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101 Jan 21, 2006 at 17:01

Hi all!
I’m not totally sure whether to put this thread in this topic, but I’ll give it a try. So.
I’m fully aware of the A* pathfinding algorithm. The problem is how can I apply it to a 3d point & click game…
The simpler question is what kind of graph representation to use for the 3d space. There are afaik 2 alternatives:
- Navigation Mesh: I would assign a value to every triangle of my world mesh, whether the player can step on it or not. The graph’s nodes are the triangles, the graph’s edges are their connectivity through their edges. There can be some complication with stairs (their “vertical” parts can be surpassed, but not stepped on), but I can represent this as a special value. This alternative is very redundant and can lead to enormous search space.
- Points of Visibility: The graph’s nodes are predefined points in the game space, and the graph’s edges are also determined by the level designer. The weight oo the edges are of course the Euclidean distance of its nodes. This results in a pretty small search space, though the waypoints must be placed very carefully.

Ok so far. Here comes the REAL problem:
How do I translate the user’s click to a destination in the search graph?
I’ll explain this. In a point & click game, the user clicks on the screen. Through my 3d engine api, I can determine which triangle did he/she click on. But which nodes should I give to the pathfinding algorithm as source and destination? Let’s consider the two space representations mentioned above.
- Navigation Mesh: What if the user clicked on a triangle that the player can’t step on, for example a wall piece? How could I know which is the real, traversable destination triangle, eg. the floor piece next to the wall??? I could assign a pointer to these non-traversable triangles, which would point to the respective traversable triangle, but this is a complete waste of the level designer’s resources.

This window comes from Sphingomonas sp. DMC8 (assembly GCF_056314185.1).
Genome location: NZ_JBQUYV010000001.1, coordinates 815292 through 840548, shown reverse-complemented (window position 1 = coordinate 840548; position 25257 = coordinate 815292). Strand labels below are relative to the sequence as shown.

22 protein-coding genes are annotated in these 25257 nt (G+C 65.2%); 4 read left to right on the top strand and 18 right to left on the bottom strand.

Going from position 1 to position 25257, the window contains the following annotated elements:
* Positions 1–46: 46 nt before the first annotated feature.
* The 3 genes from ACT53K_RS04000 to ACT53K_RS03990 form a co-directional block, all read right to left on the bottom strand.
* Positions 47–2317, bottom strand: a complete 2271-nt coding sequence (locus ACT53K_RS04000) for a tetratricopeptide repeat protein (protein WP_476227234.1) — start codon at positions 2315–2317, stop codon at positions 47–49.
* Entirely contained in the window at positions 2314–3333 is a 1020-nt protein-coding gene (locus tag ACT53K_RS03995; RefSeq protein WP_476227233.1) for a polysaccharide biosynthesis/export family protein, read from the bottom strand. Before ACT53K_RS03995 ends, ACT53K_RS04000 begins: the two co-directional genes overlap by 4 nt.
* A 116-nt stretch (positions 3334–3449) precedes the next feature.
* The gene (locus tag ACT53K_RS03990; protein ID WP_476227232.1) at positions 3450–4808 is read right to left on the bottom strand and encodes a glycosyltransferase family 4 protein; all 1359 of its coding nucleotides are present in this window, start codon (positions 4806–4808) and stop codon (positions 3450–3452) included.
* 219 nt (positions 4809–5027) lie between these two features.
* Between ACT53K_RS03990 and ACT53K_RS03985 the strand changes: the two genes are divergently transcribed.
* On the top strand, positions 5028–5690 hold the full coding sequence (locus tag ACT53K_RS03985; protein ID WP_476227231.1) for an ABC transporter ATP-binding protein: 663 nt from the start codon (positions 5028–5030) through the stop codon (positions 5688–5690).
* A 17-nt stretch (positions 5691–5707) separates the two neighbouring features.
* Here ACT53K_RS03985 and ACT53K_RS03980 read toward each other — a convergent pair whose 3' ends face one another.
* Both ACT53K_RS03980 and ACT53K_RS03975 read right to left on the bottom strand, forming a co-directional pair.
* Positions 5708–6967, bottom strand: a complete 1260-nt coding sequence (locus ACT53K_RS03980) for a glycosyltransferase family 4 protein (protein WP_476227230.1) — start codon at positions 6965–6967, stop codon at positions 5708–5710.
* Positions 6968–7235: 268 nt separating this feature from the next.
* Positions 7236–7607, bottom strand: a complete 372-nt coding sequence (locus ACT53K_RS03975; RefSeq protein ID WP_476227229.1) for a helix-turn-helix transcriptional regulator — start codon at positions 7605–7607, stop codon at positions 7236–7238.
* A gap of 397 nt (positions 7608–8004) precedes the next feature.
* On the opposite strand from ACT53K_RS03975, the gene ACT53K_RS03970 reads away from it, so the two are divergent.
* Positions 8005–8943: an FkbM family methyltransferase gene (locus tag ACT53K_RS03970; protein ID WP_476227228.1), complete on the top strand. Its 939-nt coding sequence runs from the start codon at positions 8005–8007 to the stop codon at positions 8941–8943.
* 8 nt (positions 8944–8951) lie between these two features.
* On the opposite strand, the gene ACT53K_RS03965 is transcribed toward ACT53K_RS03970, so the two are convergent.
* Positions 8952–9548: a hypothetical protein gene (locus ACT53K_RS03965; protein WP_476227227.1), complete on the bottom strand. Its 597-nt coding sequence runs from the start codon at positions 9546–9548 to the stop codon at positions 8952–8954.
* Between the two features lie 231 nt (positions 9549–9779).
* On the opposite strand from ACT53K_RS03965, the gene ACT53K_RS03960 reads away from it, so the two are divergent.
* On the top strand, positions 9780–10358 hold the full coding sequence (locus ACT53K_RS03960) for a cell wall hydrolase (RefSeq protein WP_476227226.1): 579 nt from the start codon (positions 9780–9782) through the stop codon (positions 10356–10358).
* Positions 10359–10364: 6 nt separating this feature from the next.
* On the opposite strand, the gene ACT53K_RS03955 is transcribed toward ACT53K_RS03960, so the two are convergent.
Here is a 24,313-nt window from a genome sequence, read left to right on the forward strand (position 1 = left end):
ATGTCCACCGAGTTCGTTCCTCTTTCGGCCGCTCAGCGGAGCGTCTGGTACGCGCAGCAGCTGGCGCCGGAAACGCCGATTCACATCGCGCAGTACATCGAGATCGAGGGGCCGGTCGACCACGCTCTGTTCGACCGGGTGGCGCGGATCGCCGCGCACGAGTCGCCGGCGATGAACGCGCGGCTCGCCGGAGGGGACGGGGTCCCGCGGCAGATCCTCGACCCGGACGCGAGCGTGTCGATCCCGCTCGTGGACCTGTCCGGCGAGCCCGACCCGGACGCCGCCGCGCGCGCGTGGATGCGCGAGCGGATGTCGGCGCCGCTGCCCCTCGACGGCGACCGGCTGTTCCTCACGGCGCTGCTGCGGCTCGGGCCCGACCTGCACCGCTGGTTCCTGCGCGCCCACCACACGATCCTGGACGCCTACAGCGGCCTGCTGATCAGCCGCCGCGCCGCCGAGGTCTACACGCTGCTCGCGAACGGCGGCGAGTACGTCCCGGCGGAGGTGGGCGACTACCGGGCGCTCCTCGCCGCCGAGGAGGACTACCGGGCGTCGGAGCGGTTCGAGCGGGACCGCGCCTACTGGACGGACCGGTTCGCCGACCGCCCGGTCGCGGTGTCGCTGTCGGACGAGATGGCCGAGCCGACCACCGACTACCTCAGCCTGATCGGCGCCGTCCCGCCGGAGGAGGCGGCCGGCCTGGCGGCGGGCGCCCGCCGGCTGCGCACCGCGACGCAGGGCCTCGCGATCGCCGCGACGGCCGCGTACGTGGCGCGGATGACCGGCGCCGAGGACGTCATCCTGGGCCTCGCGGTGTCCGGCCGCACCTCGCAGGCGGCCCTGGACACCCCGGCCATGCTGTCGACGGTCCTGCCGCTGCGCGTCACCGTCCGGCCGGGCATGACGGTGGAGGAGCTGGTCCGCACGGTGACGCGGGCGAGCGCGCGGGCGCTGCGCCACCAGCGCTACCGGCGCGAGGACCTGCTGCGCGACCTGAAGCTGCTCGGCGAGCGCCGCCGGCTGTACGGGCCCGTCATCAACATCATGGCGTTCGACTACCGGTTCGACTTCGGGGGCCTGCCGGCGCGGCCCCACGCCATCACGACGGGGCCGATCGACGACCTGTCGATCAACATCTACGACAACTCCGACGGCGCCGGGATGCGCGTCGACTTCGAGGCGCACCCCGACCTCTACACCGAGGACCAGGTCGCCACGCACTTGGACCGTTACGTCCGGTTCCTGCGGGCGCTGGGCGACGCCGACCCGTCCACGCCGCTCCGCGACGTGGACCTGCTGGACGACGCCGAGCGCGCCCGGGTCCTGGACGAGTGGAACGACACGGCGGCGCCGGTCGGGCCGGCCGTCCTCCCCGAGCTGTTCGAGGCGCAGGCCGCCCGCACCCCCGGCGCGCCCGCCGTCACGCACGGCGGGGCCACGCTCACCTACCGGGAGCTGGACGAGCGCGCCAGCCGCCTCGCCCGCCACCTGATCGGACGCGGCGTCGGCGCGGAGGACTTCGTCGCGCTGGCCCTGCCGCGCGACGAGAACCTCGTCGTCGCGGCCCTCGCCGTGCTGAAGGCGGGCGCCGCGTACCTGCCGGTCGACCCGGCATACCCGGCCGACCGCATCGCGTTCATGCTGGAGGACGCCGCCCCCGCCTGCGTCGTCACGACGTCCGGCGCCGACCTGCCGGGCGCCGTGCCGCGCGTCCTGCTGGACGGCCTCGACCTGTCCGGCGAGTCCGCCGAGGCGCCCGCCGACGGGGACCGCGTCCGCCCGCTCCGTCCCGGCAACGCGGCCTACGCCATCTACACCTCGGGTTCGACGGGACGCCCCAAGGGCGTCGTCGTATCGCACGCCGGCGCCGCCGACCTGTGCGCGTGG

- Points of Visibility: The problem is even much more complex. I can’t even determine which waypoint to start the search with (since the player can stand anywhere), not to mention the destination point. The player’s position and the click will fall outside the search graph’s nodes almost surely.

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165 Jan 21, 2006 at 20:28

Can’t you just find the nearest traversable node to the one clicked on, or nearest to where the player is standing? BTW, if you go the route of using designer-placed waypoints, then you don’t need to determine edges among them yourself, you can simply check pairwise accessibility when the level is loaded (i.e. by doing a geometry trace to make sure the player can actually get from one node to the other).

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102 Jan 21, 2006 at 21:06

Amit Patel has a wealth of great information about A* and pathfinding. You can find his comments on map representations here: http://theory.stanford.edu/\~amitp/GameProgramming/MapRepresentations.html

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101 Feb 12, 2006 at 21:38

Ok here is what I’ve done in the past:

1) I’d use a series of nodes to create a lattice, instead of a mesh. The reason for this, is that you can massage the data, as well as having a small data set, hence faster.

2) When you click you’re AI, it needs an entrance an an exit node. You can run various distance checks to get the node. (Manhattan,Non Square Dist, or Squared Dist) Also you’ll need to do a physical probe against the collision geometry and reject closest distance, if say, a node is behind a wall or some other obstacle. Doing this in a game can become expensive on the CPU side of things.

The best solution for this is to store the closets waypoint data in a bucket system. Either linear buckets, quad or octtree. The smaller the buckets, the better the closest data solutions will be. I’d generate this data off-line in a pre-compile step. That way you can use as complex heuristics as necessary.

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101 Jul 21, 2006 at 08:48

Our world representation is a quadtree. When a user clicks in a room, the point is ray-projected in the standard 3D way to find which floor is intersected by the ray and the actual point of intersection (our UI ensures it is physically impossible to click points that are not in a room). Then we transform the point into room space, and figure out the leaf node in the quadtree the point is in. If it’s valid, then the routing begins. We have a hierarchical A* that finds a path from room to room and then with in a room across quadtree cells. The path built is a 3D Bezier based on the quadtree centres, but we perform a relaxation pass on that curve to smooth it out and make it look more natural. The final section of the path is from the nearest leaf node centre to the point clicked.